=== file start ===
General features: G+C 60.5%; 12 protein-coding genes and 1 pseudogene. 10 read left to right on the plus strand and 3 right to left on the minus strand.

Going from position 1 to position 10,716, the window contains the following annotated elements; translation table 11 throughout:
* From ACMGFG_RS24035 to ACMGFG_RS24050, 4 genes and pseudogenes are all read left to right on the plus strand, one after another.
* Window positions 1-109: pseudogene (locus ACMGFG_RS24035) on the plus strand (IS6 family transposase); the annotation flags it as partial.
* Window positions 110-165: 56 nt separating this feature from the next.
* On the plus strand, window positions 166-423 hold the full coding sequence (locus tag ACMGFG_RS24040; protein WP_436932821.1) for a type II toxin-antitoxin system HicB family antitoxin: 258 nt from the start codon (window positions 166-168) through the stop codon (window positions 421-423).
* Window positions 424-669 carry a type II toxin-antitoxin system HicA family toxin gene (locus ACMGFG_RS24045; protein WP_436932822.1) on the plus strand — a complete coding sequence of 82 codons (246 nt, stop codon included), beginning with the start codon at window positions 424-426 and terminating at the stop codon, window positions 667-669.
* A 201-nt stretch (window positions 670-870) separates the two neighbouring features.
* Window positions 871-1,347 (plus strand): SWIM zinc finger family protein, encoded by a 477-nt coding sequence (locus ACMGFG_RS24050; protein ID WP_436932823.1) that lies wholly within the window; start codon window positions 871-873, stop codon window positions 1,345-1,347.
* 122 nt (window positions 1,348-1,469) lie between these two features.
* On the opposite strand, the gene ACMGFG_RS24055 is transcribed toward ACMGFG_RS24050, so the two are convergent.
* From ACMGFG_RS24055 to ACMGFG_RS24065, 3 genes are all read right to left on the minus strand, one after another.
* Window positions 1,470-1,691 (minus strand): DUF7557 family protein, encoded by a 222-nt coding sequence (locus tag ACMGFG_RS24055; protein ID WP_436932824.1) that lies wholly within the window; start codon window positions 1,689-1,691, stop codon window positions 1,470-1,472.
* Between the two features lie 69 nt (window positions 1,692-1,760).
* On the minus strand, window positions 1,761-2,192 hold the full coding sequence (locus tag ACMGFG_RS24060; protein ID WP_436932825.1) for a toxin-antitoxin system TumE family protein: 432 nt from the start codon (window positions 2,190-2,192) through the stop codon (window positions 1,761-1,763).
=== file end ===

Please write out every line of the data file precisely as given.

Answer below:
General features: G+C 60.5%; 12 protein-coding genes and 1 pseudogene. 10 read left to right on the plus strand and 3 right to left on the minus strand.

Going from position 1 to position 10,716, the window contains the following annotated elements; translation table 11 throughout:
* From ACMGFG_RS24035 to ACMGFG_RS24050, 4 genes and pseudogenes are all read left to right on the plus strand, one after another.
* Window positions 1-109: pseudogene (locus ACMGFG_RS24035) on the plus strand (IS6 family transposase); the annotation flags it as partial.
* Window positions 110-165: 56 nt separating this feature from the next.
* On the plus strand, window positions 166-423 hold the full coding sequence (locus tag ACMGFG_RS24040; protein WP_436932821.1) for a type II toxin-antitoxin system HicB family antitoxin: 258 nt from the start codon (window positions 166-168) through the stop codon (window positions 421-423).
* Window positions 424-669 carry a type II toxin-antitoxin system HicA family toxin gene (locus ACMGFG_RS24045; protein WP_436932822.1) on the plus strand — a complete coding sequence of 82 codons (246 nt, stop codon included), beginning with the start codon at window positions 424-426 and terminating at the stop codon, window positions 667-669.
* A 201-nt stretch (window positions 670-870) separates the two neighbouring features.
* Window positions 871-1,347 (plus strand): SWIM zinc finger family protein, encoded by a 477-nt coding sequence (locus ACMGFG_RS24050; protein ID WP_436932823.1) that lies wholly within the window; start codon window positions 871-873, stop codon window positions 1,345-1,347.
* 122 nt (window positions 1,348-1,469) lie between these two features.
* On the opposite strand, the gene ACMGFG_RS24055 is transcribed toward ACMGFG_RS24050, so the two are convergent.
* From ACMGFG_RS24055 to ACMGFG_RS24065, 3 genes are all read right to left on the minus strand, one after another.
* Window positions 1,470-1,691 (minus strand): DUF7557 family protein, encoded by a 222-nt coding sequence (locus tag ACMGFG_RS24055; protein ID WP_436932824.1) that lies wholly within the window; start codon window positions 1,689-1,691, stop codon window positions 1,470-1,472.
* Between the two features lie 69 nt (window positions 1,692-1,760).
* On the minus strand, window positions 1,761-2,192 hold the full coding sequence (locus tag ACMGFG_RS24060; protein ID WP_436932825.1) for a toxin-antitoxin system TumE family protein: 432 nt from the start codon (window positions 2,190-2,192) through the stop codon (window positions 1,761-1,763).